Quick, Trained Response Saves Man's Life

Farmington firefighters and EMTs use chain of survival on patient in cardiac arrest.

One man is alive today thanks to the brilliant response and training of Farmington firefighters and EMTs.

The man, 47, was unresponsive when Farmington firefighters were dispatched around 9:20 a.m. Thursday morning. Town of Farmington firefighters Dennis Frazao and Michael Vibert, firefighters Paul Krause and Patrick Parkinson, as well as American Medical Response emergency medical technicians Lindsay Ryan and Krystyna Letizio arrived on scene and found him in full cardiac arrest.   

A doctor happened to be there and had begun Cardio Pulmonary Resuscitation (CPR) on the patient before their arrival. 

The firefighters continued to perform CPR and applied the fire department’s Automatic External Defibrillator (AED), which shocked the patient’s heart back to a normal rhythm, said Mary-Ellen Harper, director of Farmington fire and rescue services. Following two additional minutes of CPR, the patient began to breathe on his own. 

“Our firefighters maintain a constant state of readiness by continuously training for situations like the one seen on Thursday," said Tunxis Hose Chief Brian Hunter, Jr.  “The teamwork shown by our members and the crew from AMR not only provided for a positive outcome for this patient, but also will improve the level of coordinated service our agencies provide.  I commend Firefighters Frazao, Krause, Parkinson and Vibert and EMTs Letizio and Ryan on a job well done.”

Thursday’s success story also showcases the strength of the “chain of survival” in Farmington, Harper said.

The chain of survival is a four-step process outlined by the American Heart Association for saving the life of a person in cardiac arrest. It includes early access to emergency care, CPR, defibrillation, and early advanced care.

“It was a perfect storm,” Harper said. “The patient got everything he needed – early CPR, early AED and early advanced care. His life was saved because of that.”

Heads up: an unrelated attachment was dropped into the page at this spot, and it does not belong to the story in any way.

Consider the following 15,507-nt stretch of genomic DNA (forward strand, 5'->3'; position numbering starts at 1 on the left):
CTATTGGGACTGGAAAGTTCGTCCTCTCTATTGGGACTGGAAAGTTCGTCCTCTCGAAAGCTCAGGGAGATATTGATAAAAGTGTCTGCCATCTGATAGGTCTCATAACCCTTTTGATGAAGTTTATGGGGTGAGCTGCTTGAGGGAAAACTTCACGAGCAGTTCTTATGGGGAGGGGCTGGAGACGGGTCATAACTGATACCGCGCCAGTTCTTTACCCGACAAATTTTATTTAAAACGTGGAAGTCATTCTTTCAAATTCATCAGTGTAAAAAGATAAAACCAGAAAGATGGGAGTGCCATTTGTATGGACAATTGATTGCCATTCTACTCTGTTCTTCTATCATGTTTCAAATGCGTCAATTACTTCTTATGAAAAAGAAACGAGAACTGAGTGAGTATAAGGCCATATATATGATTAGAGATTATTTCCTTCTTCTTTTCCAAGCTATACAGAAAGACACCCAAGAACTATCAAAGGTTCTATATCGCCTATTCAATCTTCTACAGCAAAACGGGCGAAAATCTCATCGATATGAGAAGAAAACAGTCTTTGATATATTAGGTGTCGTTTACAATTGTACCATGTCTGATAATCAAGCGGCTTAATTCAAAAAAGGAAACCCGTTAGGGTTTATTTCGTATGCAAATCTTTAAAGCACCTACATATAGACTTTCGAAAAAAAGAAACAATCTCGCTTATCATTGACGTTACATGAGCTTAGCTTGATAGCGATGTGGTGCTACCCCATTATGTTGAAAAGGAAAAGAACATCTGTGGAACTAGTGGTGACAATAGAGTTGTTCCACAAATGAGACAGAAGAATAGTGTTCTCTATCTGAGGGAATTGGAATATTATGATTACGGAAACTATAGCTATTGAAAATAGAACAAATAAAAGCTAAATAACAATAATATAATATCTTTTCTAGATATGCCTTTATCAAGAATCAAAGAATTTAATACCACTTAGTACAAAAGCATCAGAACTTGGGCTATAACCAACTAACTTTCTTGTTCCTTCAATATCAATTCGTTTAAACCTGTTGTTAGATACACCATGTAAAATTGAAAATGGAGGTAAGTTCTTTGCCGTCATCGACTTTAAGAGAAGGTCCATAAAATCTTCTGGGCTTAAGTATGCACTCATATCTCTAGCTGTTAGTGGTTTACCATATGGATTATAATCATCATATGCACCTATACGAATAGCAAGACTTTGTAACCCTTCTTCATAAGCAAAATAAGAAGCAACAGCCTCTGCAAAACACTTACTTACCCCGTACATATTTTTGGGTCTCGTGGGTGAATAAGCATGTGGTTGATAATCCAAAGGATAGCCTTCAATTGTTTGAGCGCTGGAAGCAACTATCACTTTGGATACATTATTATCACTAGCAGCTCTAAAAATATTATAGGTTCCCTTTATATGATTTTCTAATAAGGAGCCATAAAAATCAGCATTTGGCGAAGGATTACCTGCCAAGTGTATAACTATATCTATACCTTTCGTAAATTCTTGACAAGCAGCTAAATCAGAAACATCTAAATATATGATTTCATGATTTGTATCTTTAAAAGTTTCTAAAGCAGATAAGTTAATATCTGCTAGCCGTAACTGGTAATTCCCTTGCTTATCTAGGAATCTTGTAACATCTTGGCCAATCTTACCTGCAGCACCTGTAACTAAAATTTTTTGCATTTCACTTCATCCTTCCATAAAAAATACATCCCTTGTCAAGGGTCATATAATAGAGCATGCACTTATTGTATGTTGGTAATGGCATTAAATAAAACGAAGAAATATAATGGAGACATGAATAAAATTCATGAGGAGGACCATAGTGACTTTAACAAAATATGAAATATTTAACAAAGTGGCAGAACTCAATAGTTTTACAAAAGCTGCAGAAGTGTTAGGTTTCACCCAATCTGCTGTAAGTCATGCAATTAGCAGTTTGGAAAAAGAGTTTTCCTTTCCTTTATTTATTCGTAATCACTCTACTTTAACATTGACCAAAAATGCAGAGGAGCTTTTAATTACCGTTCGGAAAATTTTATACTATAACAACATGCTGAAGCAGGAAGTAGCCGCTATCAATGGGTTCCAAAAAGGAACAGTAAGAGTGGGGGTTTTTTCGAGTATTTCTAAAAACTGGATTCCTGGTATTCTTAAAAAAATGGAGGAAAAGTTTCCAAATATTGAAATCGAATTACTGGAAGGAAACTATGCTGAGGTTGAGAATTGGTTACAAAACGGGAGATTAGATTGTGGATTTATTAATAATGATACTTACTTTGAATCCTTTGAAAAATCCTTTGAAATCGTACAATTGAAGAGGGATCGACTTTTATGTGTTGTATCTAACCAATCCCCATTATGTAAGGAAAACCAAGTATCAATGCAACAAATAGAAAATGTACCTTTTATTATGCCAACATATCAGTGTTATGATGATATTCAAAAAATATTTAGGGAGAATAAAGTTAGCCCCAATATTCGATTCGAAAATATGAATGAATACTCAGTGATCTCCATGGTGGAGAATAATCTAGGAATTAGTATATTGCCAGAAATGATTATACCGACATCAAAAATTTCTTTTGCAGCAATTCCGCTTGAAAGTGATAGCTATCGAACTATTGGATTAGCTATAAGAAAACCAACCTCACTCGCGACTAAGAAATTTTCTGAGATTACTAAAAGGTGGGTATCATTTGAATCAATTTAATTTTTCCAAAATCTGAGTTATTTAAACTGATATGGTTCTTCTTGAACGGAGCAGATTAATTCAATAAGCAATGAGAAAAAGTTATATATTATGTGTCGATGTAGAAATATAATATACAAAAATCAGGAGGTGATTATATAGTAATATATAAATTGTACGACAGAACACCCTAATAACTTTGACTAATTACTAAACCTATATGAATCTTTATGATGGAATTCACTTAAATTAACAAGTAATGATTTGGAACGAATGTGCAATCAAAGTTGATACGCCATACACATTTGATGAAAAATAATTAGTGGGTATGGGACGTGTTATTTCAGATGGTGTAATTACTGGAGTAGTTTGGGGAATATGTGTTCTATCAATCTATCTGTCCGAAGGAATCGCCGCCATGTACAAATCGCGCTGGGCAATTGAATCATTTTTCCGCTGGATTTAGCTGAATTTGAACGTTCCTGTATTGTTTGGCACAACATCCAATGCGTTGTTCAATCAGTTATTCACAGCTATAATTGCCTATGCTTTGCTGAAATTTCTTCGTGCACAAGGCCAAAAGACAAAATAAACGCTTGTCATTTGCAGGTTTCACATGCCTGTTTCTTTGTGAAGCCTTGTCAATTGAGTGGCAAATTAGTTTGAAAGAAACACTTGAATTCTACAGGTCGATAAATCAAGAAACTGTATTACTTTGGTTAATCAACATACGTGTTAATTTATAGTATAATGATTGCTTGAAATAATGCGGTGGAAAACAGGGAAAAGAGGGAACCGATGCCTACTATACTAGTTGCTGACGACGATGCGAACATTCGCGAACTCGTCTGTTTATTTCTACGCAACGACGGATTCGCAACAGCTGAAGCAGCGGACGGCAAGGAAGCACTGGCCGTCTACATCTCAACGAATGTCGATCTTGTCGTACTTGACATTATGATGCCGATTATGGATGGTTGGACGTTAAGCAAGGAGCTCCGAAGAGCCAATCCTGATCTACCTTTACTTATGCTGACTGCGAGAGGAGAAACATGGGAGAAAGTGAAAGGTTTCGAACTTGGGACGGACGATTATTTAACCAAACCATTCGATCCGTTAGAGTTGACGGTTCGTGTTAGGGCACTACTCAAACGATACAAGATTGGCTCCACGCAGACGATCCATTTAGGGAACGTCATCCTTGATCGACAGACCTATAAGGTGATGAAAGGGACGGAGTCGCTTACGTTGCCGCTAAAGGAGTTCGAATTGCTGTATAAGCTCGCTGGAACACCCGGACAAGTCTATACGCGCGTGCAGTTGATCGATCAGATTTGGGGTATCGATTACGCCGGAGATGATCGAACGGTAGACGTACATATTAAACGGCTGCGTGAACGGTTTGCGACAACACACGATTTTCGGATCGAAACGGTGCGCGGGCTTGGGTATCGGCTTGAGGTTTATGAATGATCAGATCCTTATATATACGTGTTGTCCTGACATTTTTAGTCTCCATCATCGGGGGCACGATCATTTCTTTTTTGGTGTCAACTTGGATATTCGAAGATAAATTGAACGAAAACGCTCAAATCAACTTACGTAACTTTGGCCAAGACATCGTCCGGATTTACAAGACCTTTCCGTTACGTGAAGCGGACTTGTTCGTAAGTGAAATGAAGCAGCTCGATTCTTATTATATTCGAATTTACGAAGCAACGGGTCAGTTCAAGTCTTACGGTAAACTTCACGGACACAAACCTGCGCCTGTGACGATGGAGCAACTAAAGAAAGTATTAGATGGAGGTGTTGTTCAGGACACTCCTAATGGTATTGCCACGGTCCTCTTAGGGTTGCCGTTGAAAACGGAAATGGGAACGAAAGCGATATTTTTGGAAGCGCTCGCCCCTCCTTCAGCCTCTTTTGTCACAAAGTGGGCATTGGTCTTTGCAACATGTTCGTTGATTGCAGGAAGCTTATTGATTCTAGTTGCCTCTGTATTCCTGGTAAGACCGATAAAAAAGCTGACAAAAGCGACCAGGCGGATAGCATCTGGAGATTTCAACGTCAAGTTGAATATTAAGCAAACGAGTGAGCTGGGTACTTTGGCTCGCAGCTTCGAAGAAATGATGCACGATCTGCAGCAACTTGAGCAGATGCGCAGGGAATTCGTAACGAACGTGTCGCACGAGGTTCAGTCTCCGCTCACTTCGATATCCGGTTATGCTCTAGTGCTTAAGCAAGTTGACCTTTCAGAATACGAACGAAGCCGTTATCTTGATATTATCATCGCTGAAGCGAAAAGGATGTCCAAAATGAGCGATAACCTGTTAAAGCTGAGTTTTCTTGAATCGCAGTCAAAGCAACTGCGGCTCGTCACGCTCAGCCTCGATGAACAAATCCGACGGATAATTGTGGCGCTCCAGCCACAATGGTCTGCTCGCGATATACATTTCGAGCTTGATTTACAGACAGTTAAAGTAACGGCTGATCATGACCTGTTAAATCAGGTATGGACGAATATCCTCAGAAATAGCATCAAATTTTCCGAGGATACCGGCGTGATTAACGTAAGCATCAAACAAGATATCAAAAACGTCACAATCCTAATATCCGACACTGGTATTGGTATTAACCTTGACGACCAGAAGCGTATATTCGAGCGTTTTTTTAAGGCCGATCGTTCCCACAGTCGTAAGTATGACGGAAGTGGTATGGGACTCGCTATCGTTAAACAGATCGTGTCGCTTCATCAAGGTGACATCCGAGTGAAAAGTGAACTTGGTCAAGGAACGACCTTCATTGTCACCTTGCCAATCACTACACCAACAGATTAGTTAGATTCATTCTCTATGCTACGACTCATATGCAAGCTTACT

Farmington firefighters are equipped with defibrillators and are able to reach medical calls quickly, Harper said. In addition, the UConn Medical Center’s close proximity allows patients access to medical care within minutes.

The state of Connecticut recognized Farmington as a HeartSAFE Community in April 2010 because of the town’s demonstrated commitment to providing a strong chain of survival throughout the town’s emergency service as well as throughout the community in public buildings and private industry.

The chain of survival in the hands of Farmington firefighters and EMTs resulted in a very positive outcome for the patient, Harper said.

“I understand he’ll be able to go right back to his life with no serious effects.”

Haper said the only thing that might have improved the situation is if there had been a defibrillator at the scene before firefighters arrived.

"We as a fire department strongly advocate that anybody and everybody take a CPR class and we encourage small businesses to buy an AED. We’d love to see them as commonplace as fire hydrants some day," she said.

Many firefighters are certified in teaching CPR. Anyone interested in taking a class should contact Mary-Ellen Harper at harperm@farmington-ct.org.

Laura Vibert January 28, 2012 at 02:01 PM
Very proud of everyone involved, job well done!!
Gary Larkum January 28, 2012 at 03:11 PM
So people do you now know why you should pull over when you see a BLUE LIGHT flashing in the car behind you? They maybe going to your house. Another great save by PROFESSIONAL VOLUNTEER FIREFIGHTERS. Nice Job TUNXIS HOSE
Gary P. Antigiovanni January 28, 2012 at 04:19 PM
Nice job everyone. The Town of Farmington definitely has the best medical coverage around. Some towns only send a police officer and an ambulance so you're at the mercy of an ambulance being available. In Farmington you have the police who are medically trained to MRT, the fire department first responders EMTs, AMR, and UCONN when needed. It's definitely nice to know we have some redundancy in services for when ambulances are tied up.
Steve Morris January 30, 2012 at 03:40 AM
Thanks for saving my life! You guys are awesome. I'm writing this from my UConn hospital bed where I'm recovering nicely. I look forward to thanking everyone involved personally as soon as I'm back home. Thanks to you my kids still have their father, my parents still have their son, my life partner still has her life partner, FAVARH still has its Executive Director, and i still have my life. THANK YOU!!!!!!!!!!
Chris Brewer January 30, 2012 at 09:01 PM
A job well done to the first reponders. A shining example of your dedication, service, and commitment to your community. There is no better feeling in life than to give. What better than the gift of life.


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